WEDNESDAY 9/13 

Lid I-5 Reconnections Social

(COMMUNITY) Now that we have to accept that anything approximating a meaningful dilution of car-centricity in Seattle is nothing more than a pipe dream (the Waterfront project, Pike Place Market, the Ave, and so on), why not support anti-car proposals that are merely cosmetic? One such proposal is to basically continue what Freeway Park started in 1970s, which is to place a park over the noisy and ugly highway that splits Capitol Hill/First Hill from downtown. True, the Lid I-5 campaign, which has the support of Council Member Andrew Lewis, will only bury a problem that should be butchered. But because our city loves cars so much, the best we can hope for is to hide rather than excise the most embarrassingly bad form of transportation ever imagined. (Town Hall, 1119 Eighth Ave, 5:30 pm, free) CHARLES MUDEDE


THURSDAY 9/14 

Natural Information Society

(MUSIC) Chicago has stood as one of the world's most fecund musical hotbeds for decades, and it's currently enjoying an exceptionally robust phase in jazz/improv realms. One of this scene's key figures is Natural Information Society composer Joshua Abrams, who plays bass and guimbri, a three-stringed lute commonly heard in Moroccan Gnawa music. You can get a sense of Natural Information Society's range and depth through their collaborations with legendary British improv saxophonist Evan Parker and godlike drone-centric minimalists Bitchin Bajas. On their own, NIS have released a few epic LPs that generate some of the purest organic highs in modern music. Live and in the studio, their music builds to Kilimanjaro heights through repetition of melodies and rhythms that hit like mini-revelations. NIS's latest album, Since Time Is Gravity, translates the transcendental impulses of Don Cherry and Terry Riley into uplifting, undulating jams that sway you into believing world peace isn't a naïve hope. Abrams will be joined on this tour by harmonium player/visual artist Lisa Alvarado, drummer Mikel Avery, and bass clarinetist Jason Stein. (Neptune Theatre, 1303 NE 45th St, 8 pm, $30, all ages) DAVE SEGAL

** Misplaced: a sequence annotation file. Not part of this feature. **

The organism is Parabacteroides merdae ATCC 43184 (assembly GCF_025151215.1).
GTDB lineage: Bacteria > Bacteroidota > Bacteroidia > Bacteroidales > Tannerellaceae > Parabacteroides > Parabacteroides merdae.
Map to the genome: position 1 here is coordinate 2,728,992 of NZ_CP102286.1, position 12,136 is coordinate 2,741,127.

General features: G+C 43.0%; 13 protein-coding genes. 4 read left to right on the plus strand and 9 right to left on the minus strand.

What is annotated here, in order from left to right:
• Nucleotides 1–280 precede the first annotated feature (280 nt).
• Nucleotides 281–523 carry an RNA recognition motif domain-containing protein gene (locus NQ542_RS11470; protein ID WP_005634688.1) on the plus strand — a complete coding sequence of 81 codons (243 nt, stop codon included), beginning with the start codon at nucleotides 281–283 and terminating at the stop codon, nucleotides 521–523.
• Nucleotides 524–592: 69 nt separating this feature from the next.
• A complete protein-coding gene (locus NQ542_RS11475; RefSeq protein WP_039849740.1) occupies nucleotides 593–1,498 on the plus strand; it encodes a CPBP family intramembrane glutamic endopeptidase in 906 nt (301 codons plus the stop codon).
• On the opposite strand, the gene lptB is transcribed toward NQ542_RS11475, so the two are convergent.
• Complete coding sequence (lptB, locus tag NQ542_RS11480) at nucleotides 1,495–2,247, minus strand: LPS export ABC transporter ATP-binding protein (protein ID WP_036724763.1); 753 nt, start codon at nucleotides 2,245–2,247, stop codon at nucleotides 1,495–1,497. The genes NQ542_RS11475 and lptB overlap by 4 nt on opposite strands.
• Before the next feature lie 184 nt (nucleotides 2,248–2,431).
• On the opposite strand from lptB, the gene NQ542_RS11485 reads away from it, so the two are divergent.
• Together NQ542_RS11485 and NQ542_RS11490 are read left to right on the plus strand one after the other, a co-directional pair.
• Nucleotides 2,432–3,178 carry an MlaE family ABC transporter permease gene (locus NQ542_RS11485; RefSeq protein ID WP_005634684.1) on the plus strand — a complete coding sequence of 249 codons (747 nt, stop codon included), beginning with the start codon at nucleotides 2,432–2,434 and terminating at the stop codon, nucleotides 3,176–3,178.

FRIDAY 9/15 

Cathy McClure and John Kiley

QC-09 by Cathy McClure (bronze, copper, steel, plush, broken battery operated mechanism, discarded found and eviscerated plush toys) COURTESY OF TRAVER GALLERY

(VISUAL ART) If you're still feeling bitter that you didn't receive a Furby for Christmas in '98, I recommend Cathy McClure's exhibition Unearth for some strange catharsis. Using discarded battery-operated stuffed toys, the artist contemplates consumption, nostalgia, and instant gratification by creating freakish, Frankensteinian "bots." The figures are recast and reassembled with precious metal armatures that reportedly exude "wisdom and contemplation." I guess you'll have to decide for yourself what they exude, but any way you look at 'em, they are awesomeUnearth is perfectly paired with John Kiley's Studio Sessions, which is comprised of sculptural glass works with "contrasting colors [and] intricate carved optic passageways." (Traver Gallery, 110 Union St #200, Tues-Fri 10 am-6 pm and Sat 10 -5 pm, free) LINDSAY COSTELLO


SATURDAY 9/16 

R-Day 2023 with Helms Alee and Cherry Glazerr